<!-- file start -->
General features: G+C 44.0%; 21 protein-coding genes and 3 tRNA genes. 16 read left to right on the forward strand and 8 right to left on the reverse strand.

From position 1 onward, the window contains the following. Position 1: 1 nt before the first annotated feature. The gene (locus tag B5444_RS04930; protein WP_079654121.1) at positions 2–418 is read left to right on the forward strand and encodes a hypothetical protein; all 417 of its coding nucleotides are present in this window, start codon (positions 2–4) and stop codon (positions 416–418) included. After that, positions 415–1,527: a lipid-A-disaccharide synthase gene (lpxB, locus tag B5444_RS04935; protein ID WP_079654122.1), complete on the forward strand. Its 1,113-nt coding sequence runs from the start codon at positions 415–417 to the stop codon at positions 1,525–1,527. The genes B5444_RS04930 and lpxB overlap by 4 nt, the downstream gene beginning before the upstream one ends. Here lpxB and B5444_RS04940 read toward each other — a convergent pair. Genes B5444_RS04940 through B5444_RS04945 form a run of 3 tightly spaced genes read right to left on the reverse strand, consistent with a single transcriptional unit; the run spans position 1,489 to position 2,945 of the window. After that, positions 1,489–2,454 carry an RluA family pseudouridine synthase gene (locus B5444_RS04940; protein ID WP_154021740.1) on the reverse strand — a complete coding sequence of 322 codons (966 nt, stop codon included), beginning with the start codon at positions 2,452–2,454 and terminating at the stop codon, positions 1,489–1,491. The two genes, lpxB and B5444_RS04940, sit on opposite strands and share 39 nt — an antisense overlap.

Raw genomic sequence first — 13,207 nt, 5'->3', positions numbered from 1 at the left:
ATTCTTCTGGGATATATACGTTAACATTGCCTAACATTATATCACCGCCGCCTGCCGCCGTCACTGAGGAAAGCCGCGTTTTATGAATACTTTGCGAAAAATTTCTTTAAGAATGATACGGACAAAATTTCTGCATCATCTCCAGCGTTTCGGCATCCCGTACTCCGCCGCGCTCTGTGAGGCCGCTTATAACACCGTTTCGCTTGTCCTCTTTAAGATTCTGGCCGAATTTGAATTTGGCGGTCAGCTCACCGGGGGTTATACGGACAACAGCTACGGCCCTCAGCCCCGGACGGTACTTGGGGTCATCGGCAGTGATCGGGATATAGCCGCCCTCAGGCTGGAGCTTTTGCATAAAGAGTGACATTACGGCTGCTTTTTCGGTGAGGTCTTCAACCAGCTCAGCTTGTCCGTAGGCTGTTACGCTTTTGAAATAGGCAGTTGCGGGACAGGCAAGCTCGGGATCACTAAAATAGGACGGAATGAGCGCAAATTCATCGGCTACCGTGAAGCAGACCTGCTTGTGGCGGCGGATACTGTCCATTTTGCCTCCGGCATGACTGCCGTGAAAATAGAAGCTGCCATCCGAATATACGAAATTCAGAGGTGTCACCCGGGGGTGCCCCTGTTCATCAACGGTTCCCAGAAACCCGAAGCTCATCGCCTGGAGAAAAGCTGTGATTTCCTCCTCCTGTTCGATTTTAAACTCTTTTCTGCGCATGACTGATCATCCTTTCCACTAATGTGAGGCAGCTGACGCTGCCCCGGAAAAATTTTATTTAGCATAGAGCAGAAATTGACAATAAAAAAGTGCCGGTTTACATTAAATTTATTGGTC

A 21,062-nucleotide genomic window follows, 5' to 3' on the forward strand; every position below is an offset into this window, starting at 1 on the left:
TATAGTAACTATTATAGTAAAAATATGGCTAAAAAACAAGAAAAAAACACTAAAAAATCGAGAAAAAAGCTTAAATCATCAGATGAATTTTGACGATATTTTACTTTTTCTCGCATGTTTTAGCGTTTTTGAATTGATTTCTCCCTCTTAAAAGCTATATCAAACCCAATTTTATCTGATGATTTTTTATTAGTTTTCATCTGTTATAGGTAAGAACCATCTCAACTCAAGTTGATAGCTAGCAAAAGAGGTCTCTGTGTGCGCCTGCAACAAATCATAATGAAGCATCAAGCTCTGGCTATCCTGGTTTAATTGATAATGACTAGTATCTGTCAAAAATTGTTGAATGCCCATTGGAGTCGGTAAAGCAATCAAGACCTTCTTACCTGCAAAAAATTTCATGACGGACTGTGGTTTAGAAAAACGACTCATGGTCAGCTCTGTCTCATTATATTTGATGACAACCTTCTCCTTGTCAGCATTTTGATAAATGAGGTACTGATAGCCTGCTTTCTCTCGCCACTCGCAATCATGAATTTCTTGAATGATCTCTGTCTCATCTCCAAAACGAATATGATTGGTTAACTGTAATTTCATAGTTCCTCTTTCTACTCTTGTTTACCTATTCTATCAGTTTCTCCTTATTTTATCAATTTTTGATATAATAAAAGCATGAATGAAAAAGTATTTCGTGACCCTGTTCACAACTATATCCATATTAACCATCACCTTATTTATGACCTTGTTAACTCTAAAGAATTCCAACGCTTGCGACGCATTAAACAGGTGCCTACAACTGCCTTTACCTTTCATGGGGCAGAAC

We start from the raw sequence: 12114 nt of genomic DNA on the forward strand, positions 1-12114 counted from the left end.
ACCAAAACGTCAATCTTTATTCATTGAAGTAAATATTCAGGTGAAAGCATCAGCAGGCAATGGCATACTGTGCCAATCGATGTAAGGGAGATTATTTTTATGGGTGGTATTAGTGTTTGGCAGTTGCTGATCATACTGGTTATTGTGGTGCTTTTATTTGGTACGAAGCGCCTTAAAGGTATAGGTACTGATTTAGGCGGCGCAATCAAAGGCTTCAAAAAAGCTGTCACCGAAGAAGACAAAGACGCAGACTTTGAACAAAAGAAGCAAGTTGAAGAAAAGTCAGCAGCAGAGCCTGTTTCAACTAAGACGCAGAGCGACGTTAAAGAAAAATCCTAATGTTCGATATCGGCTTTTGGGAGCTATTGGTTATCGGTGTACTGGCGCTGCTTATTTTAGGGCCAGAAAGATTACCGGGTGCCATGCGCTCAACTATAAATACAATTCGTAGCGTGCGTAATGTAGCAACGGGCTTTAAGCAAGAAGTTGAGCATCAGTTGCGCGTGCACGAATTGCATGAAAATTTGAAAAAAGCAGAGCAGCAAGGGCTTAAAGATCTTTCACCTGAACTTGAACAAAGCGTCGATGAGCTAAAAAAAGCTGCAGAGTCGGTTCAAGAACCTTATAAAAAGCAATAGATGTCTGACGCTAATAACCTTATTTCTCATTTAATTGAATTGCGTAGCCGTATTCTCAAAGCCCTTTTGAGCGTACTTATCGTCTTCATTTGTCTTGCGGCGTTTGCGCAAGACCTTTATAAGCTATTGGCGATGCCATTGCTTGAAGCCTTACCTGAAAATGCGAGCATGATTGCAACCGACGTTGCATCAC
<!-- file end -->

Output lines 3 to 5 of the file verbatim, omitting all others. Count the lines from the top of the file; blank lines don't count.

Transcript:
Raw genomic sequence first — 13,207 nt, 5'->3', positions numbered from 1 at the left:
ATTCTTCTGGGATATATACGTTAACATTGCCTAACATTATATCACCGCCGCCTGCCGCCGTCACTGAGGAAAGCCGCGTTTTATGAATACTTTGCGAAAAATTTCTTTAAGAATGATACGGACAAAATTTCTGCATCATCTCCAGCGTTTCGGCATCCCGTACTCCGCCGCGCTCTGTGAGGCCGCTTATAACACCGTTTCGCTTGTCCTCTTTAAGATTCTGGCCGAATTTGAATTTGGCGGTCAGCTCACCGGGGGTTATACGGACAACAGCTACGGCCCTCAGCCCCGGACGGTACTTGGGGTCATCGGCAGTGATCGGGATATAGCCGCCCTCAGGCTGGAGCTTTTGCATAAAGAGTGACATTACGGCTGCTTTTTCGGTGAGGTCTTCAACCAGCTCAGCTTGTCCGTAGGCTGTTACGCTTTTGAAATAGGCAGTTGCGGGACAGGCAAGCTCGGGATCACTAAAATAGGACGGAATGAGCGCAAATTCATCGGCTACCGTGAAGCAGACCTGCTTGTGGCGGCGGATACTGTCCATTTTGCCTCCGGCATGACTGCCGTGAAAATAGAAGCTGCCATCCGAATATACGAAATTCAGAGGTGTCACCCGGGGGTGCCCCTGTTCATCAACGGTTCCCAGAAACCCGAAGCTCATCGCCTGGAGAAAAGCTGTGATTTCCTCCTCCTGTTCGATTTTAAACTCTTTTCTGCGCATGACTGATCATCCTTTCCACTAATGTGAGGCAGCTGACGCTGCCCCGGAAAAATTTTATTTAGCATAGAGCAGAAATTGACAATAAAAAAGTGCCGGTTTACATTAAATTTATTGGTC

A 21,062-nucleotide genomic window follows, 5' to 3' on the forward strand; every position below is an offset into this window, starting at 1 on the left: